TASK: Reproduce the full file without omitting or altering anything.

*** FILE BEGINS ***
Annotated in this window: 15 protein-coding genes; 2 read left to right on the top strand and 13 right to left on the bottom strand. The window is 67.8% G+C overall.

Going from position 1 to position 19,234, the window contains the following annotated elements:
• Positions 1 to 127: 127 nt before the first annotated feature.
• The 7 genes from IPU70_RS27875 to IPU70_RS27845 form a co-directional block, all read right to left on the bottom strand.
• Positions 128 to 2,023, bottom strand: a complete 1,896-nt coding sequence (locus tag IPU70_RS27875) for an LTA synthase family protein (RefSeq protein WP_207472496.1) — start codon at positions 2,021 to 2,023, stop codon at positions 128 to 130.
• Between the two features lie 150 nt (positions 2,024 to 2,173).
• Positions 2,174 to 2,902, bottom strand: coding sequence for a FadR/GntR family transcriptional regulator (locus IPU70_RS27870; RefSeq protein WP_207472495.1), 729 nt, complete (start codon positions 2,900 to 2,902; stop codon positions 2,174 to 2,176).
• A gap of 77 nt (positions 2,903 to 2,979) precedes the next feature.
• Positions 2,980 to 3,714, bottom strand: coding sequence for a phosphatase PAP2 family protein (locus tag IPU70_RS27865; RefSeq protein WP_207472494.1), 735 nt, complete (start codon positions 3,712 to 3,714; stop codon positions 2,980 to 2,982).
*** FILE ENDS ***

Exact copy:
Annotated in this window: 15 protein-coding genes; 2 read left to right on the top strand and 13 right to left on the bottom strand. The window is 67.8% G+C overall.

Going from position 1 to position 19,234, the window contains the following annotated elements:
• Positions 1 to 127: 127 nt before the first annotated feature.
• The 7 genes from IPU70_RS27875 to IPU70_RS27845 form a co-directional block, all read right to left on the bottom strand.
• Positions 128 to 2,023, bottom strand: a complete 1,896-nt coding sequence (locus tag IPU70_RS27875) for an LTA synthase family protein (RefSeq protein WP_207472496.1) — start codon at positions 2,021 to 2,023, stop codon at positions 128 to 130.
• Between the two features lie 150 nt (positions 2,024 to 2,173).
• Positions 2,174 to 2,902, bottom strand: coding sequence for a FadR/GntR family transcriptional regulator (locus IPU70_RS27870; RefSeq protein WP_207472495.1), 729 nt, complete (start codon positions 2,900 to 2,902; stop codon positions 2,174 to 2,176).
• A gap of 77 nt (positions 2,903 to 2,979) precedes the next feature.
• Positions 2,980 to 3,714, bottom strand: coding sequence for a phosphatase PAP2 family protein (locus tag IPU70_RS27865; RefSeq protein WP_207472494.1), 735 nt, complete (start codon positions 3,712 to 3,714; stop codon positions 2,980 to 2,982).